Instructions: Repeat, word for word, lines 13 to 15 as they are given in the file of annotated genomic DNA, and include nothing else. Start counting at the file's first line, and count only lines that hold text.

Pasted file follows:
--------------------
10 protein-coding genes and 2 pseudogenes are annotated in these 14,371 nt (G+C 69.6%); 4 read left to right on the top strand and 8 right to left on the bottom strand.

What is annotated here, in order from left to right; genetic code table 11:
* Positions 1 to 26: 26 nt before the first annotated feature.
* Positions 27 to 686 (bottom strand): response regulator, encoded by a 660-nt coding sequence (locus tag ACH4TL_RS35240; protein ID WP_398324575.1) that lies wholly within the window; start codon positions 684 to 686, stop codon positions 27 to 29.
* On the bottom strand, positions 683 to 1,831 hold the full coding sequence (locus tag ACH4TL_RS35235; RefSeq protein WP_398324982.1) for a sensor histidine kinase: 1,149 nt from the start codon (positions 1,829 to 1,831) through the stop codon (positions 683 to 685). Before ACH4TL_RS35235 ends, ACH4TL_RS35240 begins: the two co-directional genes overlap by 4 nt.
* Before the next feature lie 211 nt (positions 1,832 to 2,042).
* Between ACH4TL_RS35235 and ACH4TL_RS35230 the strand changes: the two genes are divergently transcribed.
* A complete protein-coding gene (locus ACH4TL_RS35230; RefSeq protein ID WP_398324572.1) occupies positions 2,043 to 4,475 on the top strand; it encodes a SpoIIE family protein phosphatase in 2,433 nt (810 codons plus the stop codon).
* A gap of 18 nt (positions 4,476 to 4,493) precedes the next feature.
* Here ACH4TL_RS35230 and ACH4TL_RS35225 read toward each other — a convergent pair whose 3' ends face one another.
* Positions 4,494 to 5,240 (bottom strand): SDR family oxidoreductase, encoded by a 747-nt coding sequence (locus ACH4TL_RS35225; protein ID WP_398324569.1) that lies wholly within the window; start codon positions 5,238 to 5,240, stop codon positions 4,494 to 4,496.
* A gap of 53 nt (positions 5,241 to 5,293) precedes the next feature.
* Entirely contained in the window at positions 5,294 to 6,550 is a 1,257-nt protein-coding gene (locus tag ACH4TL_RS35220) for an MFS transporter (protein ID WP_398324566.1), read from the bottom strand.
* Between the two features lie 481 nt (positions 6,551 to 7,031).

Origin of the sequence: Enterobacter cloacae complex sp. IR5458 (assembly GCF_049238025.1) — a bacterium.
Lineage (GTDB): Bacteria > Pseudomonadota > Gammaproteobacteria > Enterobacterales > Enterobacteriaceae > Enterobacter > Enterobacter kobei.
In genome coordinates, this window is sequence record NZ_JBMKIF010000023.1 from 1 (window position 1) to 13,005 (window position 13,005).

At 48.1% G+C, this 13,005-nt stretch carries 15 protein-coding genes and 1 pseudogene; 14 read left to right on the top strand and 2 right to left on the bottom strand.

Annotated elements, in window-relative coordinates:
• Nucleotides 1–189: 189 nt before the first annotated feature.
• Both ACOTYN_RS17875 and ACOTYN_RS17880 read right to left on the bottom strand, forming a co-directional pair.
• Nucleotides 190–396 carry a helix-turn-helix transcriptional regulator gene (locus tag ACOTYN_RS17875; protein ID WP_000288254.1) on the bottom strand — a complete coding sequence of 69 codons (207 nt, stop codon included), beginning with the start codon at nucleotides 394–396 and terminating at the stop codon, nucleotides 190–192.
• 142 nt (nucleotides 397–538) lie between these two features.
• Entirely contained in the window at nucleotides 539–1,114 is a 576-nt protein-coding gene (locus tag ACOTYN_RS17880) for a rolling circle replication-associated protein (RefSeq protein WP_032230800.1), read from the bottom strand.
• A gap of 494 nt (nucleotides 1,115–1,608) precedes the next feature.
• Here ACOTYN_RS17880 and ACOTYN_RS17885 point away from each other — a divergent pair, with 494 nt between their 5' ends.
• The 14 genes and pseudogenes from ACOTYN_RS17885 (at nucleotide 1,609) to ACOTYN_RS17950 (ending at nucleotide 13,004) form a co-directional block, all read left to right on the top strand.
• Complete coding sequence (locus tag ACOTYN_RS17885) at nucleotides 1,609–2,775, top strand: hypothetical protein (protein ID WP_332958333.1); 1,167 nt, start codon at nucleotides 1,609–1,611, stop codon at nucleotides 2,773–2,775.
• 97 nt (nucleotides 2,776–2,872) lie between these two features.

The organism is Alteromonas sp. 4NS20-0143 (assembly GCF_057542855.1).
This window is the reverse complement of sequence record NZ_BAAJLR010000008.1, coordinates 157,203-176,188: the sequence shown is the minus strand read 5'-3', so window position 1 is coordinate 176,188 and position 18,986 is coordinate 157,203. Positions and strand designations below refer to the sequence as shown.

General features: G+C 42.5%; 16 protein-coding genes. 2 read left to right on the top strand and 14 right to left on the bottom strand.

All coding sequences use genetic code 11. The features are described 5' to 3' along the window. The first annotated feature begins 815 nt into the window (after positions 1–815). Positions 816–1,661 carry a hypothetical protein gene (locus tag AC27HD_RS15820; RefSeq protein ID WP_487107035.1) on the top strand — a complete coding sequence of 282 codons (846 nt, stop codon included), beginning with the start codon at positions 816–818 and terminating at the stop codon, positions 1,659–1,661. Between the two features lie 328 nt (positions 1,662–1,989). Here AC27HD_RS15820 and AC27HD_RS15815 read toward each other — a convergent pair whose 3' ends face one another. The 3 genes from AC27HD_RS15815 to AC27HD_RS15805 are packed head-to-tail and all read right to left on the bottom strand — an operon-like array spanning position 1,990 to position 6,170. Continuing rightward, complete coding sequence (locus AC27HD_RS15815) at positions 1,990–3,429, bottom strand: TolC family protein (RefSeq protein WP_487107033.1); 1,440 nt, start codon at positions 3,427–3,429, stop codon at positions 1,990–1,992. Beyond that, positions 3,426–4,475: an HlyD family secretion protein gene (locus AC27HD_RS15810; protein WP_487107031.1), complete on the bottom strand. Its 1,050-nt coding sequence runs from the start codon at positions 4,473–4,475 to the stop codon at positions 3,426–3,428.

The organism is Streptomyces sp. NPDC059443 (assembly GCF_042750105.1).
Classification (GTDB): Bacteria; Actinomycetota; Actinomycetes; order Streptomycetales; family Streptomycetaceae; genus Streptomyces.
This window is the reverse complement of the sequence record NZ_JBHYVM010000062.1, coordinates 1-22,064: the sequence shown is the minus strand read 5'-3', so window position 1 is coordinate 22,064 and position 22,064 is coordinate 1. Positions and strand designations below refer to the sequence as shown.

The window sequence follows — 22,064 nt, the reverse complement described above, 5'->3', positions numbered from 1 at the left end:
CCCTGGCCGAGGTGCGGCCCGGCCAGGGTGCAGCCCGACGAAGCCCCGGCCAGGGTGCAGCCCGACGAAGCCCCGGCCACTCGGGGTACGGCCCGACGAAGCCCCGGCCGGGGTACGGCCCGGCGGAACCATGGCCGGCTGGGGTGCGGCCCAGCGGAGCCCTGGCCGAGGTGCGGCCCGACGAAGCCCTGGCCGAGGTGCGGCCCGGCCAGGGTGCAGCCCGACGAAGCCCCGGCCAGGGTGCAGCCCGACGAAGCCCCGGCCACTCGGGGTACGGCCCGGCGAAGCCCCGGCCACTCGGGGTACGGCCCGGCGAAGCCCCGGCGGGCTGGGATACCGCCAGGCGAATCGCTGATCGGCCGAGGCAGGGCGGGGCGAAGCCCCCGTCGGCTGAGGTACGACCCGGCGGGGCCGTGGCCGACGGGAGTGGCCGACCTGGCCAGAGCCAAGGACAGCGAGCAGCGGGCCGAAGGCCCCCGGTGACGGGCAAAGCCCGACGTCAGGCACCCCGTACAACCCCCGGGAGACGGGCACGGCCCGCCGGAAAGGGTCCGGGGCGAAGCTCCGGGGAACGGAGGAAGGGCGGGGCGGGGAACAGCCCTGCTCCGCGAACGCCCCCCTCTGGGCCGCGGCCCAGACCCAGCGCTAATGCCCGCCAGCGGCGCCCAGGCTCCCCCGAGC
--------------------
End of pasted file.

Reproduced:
* Entirely contained in the window at positions 5,294 to 6,550 is a 1,257-nt protein-coding gene (locus tag ACH4TL_RS35220) for an MFS transporter (protein ID WP_398324566.1), read from the bottom strand.
* Between the two features lie 481 nt (positions 6,551 to 7,031).

Origin of the sequence: Enterobacter cloacae complex sp. IR5458 (assembly GCF_049238025.1) — a bacterium.